NW by Zadie Smith - a look at London through the eyes of 4 neighbors.
Pure by Julianna Baggott -a wide range of opinions on this dystopian novel that is not for YAs.
The Round House by Louise Erdrich - a tale of injustice in a community where Ojibwe and white live uneasily together
Salvage the Bones by Jesmyn Ward - a story of rural poverty and motherless children that help each other survive.
Shine Shine Shine by Lydia Netzer - A woman born without hair; her astronaut husband with Ausberger Sydrome and an autistic child and THEN the trouble starts.
The Starboard Sea by Amber Dermont - a coming of age story that is filled with melancholy. A young rebellious prep school student with a desire to sail.
Sweet Tooth by Ian McEwan - a young, beautiful, female Cambridge graduate is recruited into the British Intelligence Service.
Swimming Home by Deborah Levy - short listed for the Booker prize but beaten by Bring Up the Bodies, a book of 4 dysfunctional tourists on the French Riviera and another depressed acquaintence.
Telegraph Avenue by Michael Chabon - a used record store in Oakland, CA run by two friends; a major new music store threatening to move in down the block; a midwivery service run byt he friends wifves which is threaten with legal proceeding on an at home birth gone bad - sounds depressing but Chabon writes with humor.
The Testament of Mary by Colm Toibin - gives Mary a voice but she present a very different picture.
This is How You Lose Her by Junot Diaz - stories of love, longing and the weakness of the human heart.
Watergate by Thomas Mallon - a retelling of the Watergae scandal in novel format.
The Yellow Birds by Kevin Powers - Once again the Iraqi War and a story of what war does to young men.
How many of these have you read? I've only read about 10 of the 30 I have listed. All are available from the library. Take a look at a few.
Wednesday, November 28, 2012
This is just a taste of what is coming in the next 2 months. More next time.
Thursday, November 15, 2012
Tuesday, November 13, 2012
The Yellow Birds by Kevin Powers. I've spoken of this title before and reviewers seem to put it in the running for book of the year. This first time authror's poignant story of 2 young soldiers in Iraq has been said to be "compact and powerful as a footlocker full of ammo." The LA Times has said it "might just be the first American literary masterpiece produced by the Iraq war, even if an imperfect one. It is, without a doubt, a powerful and disturbing statement about the brutality of that conflict, and of the deep wounds inflicted on thousands of our citizen-soldiers."
Gone Girl by Gillian Flynn. I've spoken of this one too. I loved this book! A fascinating psychological suspense title about a troubled marriage and how people may not be who you think they are. I've recommended this book to lots of people. If you haven't read it ---do so.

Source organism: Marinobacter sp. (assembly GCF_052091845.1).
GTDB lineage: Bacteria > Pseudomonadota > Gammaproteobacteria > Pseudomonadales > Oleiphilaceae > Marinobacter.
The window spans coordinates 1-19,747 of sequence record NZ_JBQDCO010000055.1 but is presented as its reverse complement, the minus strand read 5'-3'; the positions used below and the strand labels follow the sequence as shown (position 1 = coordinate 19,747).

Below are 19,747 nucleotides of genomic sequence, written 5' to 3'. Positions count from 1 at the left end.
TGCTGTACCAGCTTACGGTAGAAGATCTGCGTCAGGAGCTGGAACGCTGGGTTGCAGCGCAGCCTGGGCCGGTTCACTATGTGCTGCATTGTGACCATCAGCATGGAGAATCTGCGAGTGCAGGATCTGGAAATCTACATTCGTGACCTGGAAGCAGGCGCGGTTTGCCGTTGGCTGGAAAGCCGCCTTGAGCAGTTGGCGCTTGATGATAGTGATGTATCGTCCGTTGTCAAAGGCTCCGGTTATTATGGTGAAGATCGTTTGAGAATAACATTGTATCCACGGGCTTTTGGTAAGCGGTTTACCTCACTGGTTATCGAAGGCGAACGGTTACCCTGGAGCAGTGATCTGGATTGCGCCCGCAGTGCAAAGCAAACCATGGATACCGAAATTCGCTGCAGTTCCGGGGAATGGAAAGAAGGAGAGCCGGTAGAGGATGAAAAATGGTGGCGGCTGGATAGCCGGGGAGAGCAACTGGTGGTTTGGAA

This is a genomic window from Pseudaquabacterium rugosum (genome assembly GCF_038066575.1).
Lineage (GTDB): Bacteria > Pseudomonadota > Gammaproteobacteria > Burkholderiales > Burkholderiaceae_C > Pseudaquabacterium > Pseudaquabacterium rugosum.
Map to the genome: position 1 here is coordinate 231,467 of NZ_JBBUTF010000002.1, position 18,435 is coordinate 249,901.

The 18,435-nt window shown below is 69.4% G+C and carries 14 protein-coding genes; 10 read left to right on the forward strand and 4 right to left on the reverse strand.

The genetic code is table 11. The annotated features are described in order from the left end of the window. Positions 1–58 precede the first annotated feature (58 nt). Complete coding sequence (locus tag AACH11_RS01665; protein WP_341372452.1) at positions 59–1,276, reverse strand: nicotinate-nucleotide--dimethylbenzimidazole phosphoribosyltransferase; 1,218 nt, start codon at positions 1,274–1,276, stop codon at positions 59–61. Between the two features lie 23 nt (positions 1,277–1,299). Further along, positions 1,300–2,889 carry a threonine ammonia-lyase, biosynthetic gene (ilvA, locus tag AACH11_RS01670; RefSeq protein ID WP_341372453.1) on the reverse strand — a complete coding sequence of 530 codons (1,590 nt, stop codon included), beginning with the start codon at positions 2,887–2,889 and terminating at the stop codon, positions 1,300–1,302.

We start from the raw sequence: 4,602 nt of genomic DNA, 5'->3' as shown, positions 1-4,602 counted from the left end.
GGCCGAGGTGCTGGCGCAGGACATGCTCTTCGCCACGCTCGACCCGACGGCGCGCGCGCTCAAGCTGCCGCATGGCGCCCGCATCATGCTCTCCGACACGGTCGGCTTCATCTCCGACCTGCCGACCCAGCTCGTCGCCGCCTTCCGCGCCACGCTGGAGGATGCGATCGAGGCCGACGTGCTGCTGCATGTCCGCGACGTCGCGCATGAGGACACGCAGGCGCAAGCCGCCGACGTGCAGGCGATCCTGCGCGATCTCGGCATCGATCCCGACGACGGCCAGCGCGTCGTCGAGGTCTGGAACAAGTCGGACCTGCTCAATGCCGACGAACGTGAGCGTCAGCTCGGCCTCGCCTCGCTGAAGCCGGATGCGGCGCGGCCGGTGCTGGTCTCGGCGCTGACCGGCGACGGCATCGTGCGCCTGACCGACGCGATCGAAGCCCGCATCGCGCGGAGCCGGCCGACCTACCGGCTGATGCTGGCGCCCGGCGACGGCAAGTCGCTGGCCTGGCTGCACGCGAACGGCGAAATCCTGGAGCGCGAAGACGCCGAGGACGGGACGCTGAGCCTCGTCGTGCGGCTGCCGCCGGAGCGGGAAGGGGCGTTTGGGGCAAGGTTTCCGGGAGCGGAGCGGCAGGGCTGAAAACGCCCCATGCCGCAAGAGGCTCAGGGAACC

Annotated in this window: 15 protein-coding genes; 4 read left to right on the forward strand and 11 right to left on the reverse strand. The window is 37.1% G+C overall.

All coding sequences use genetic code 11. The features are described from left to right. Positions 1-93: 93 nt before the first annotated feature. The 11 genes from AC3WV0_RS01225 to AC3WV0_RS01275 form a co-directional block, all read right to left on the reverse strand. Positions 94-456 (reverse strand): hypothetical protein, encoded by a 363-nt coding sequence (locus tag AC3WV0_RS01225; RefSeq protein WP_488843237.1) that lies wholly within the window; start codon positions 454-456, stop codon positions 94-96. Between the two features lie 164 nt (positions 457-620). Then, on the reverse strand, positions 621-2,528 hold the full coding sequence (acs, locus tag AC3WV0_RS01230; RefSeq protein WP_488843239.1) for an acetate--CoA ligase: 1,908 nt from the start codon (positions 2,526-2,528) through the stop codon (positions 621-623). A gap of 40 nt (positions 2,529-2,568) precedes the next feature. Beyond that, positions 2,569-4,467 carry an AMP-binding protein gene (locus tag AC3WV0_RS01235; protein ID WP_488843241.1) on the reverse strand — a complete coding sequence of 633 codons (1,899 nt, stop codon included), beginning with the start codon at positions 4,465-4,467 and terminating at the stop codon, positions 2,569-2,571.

Billy Lynn's Long Halftime Walk by Ben Fountain. Another book about the Iraq War but this one is set during the Bush administration. This title follows Bravo troop whose skirmish was caught on Fox News making them all heroes. The novel takes place in one day whine the troop is honored at a football game in Dallas Stadium. Huffington Post says "Fountain has written a funny novel that provides skewering critiques of America's obsession with sports, spectacle, and war, but ultimately this is a book about a very young man who has to decide why he fights and if he will continue to do so."
Behind the Beautiful Forevers: Life, Death and Hope in a Mumbai Undercity by Katherine Boo. The New York Times says that Boo is "one of those rare, deep-digging journalists who can make truth surpass fiction, a documentarian with a superb sense of human drama. She makes it very easy to forget that this book is the work of a reporter."
A Hologram for the King by Dave Eggers. The San Francisco Chronicle says this is an "extraordinary work of timely and provocative themes, including the decline of American manufacturing, the sufferings of the middle class and the collapse of the global economy." It centers on Alan Clay, an out of work salesman, who is trying to land a gigantic IT contract in Saudi Arabia. While waiting for an audience with King Abdullah, he wiles away his time feeling lonely, depressed and superfluous.
The Middlesteins by Jami Attenberg. the story of a dangerously overweight woman and the relatives who are trying, in various ineffectual ways, to save her life when “everything about her was collapsing.” The Book Reporter says ""With pitch-perfect prose, huge compassion, and sly humor, Jami Attenberg has given us an epic story of marriage, family, and obsession."
Mortality by Christopher Hitchens. This is a collection of essays written during the last 19 months of Hitchen's life. He was diagnosed with esophageal cancer in the spring of 2010 and died in December of 2011. The New Statesmen says "Wit, irony, the consolations of philosophy – these are the reserves we draw on when medicine can do no more. And rarely were they more formidably deployed than by Hitchens." In other words, while definitely written about a depressing subject, this book is not depressing.